App Man by LOTW Studios

Let’s make a LEGO animation!

Cardiff-based LEGO animator Will Osborne teaches us how to make a ‘Brickfilm’: a LEGO stop-motion animation.

Still from App Man Episode 6. Image courtesy of LOTW Studios.

Have you ever wanted to make a LEGO stop-motion video, but didn’t know where to start?

LEGO videos, or ‘Brickfilms’, as they’re called, are an art form made using the immensely popular LEGO interlocking brick system. They were also the inspiration behind the successful 2014 film The Lego Movie.

Let’s make our very own Brickfilms together with the help of ‘brickfilmer’ Will Osborne, head of Light on the Water Studios based in Cardiff.

“I started animating stop-motion films in 2014, and animated my first Brickfilm in the January of 2015,” says Osborne. “I’m always working on new projects. I consider myself a filmmaker first and foremost and put a lot of passion into each project I make.”

LOTW Studios is known for their webseries App Man, a Brickfilm series about a banker who obtains a super-powered smartphone with which he uses to fight crime. They also have a bi-weekly podcast series called The World of Brickfilms, in which they interview other brickfilmers.

So how do we make a Brickfilm?

Well first, we’re going to need some Legos.

Step 1: Setup

The building blocks of art. Image by Xavi Cabrera, licensed through Unsplash.

A film is nothing without a story. It doesn’t matter how long the story itself is, but there does need to be one: regardless of whether it’s a long epic or a half-minute short.

For my Brickfilm, I’m going to do a simple clip of a performer singing a song.

Next, we’ll have to build a set. You can build it using Legos, like on Osborne’s App Man, or you can use some things lying around the house like I did.

“I prefer to build my sets with Legos, because it’s much easier to keep the figures still while filming,” says Osborne. “Then I fasten anything that won’t be moving with tape. It’s completely alright if you don’t want to use Lego to build your set, but make sure everything is fastened. I cannot stress this enough. Keep things fastened, it will prevent a lot of frustration later on.”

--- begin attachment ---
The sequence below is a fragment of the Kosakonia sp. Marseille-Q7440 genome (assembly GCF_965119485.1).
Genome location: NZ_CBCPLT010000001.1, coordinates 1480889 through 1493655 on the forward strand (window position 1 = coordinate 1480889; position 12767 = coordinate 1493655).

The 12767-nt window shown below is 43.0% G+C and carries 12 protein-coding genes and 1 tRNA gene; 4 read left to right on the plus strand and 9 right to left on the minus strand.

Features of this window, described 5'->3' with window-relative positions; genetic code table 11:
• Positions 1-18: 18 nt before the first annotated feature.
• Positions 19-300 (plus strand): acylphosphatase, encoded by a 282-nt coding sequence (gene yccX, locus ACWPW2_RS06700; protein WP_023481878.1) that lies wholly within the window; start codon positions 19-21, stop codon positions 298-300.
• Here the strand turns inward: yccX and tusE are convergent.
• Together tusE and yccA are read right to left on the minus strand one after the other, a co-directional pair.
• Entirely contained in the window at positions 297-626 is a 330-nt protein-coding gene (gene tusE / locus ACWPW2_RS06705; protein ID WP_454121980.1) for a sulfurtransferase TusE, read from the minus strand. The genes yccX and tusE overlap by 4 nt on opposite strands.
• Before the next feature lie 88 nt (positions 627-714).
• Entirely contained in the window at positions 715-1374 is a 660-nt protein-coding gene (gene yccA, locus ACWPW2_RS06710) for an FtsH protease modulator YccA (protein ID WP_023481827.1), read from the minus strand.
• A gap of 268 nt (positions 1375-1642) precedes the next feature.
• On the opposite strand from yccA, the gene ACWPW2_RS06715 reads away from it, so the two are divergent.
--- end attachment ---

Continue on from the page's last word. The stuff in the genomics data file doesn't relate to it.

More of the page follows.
I built my set using a box and some green cardstock for the backdrop. As per Osborne’s advice, I fastened everything with tape and Blu Tack.

My set. The marking at the bottom indicates where my camera will stand.

Step 2: Camera

We will now need something to capture the film. Osborne uses an expensive DSLR, but you can use a smartphone or tablet camera.

“You can use any camera you like,” says Osborne. “The trickiest thing to remember is to keep the camera steady, so there isn’t any shaking. You’ll need a tripod, and something to capture the frames without touching the camera, like a remote.”

For my clip I’ll be using my laptop’s webcam. Since I use an external webcam, I can position it anywhere and take the pictures using the Windows camera app.

Step 3: Capturing

One of the frames I captured for my video.

Now, we need to capture the frames. Make a small movement, then take a picture. Make another small movement, then take another picture. And so on and so on.

“The number of pictures you’ll need depends on how smooth you want the animation to be,” says Osborne. “Let’s say you’re making a 30-second clip. A reasonably smooth animation would be 15 frames-per-second, so that’s a total of 450 pictures. If you want it to be as smooth as a movie, then it’s 30-frames-per-second, which means a total of 900 pictures.”

“This is easily the most time-consuming part of the process,” said Osborne. “But it’s alright, really. The results are rewarding enough to bear it.”

I myself wound up with just 36 pictures, but I will be recycling some of them so it’s fine.

Other tips Osborne mentioned were:

  • Make sure the camera faces the front of the minifigures and not the top; this is a mistake most beginners make.
  • Try to use artificial lighting (like desk lamps) as much as possible, since we cannot predict how the sun and weather will behave.

Step 4: Putting it all together

The final step is editing: putting it all together. Osborne uses a software called Hitfilm Pro which costs £300, but there are others which you can use for free. Here are some of them:

Infographic illustrated by me.

I myself used Adobe Premiere Pro, but only because I’ve been using it for years. Neither I nor Osborne recommends it for someone just starting out.

If you do have the experience with Premiere Pro, then by all means go for it.

You may also want sound effects and music. Osborne recommends for sounds, and for music. It’s all free, though Kevin MacLeod, the owner of incompetech, does require that you credit him.

“If I can’t find a decent sound effect on Zapsplat, then I just try to do it myself,” says Osborne. “For example, the footstep sounds on App Man were all made by me stamping about my back garden in my wellies.”

For my clip, I used one of my own songs called The Ox Song.

The Final LEGO Brickfilm

This is my Brickfilm. Did yours come out well?

I used a green screen effect because I didn’t have any of my Lego sets with me. I had to improvise. And Osborne himself says that I did pretty well, considering this was my first attempt.

“This is a time-consuming, but very rewarding hobby,” says Osborne. “My films take a while to make, but I love every minute of it.”

So, what are you waiting for?

Time to get creating!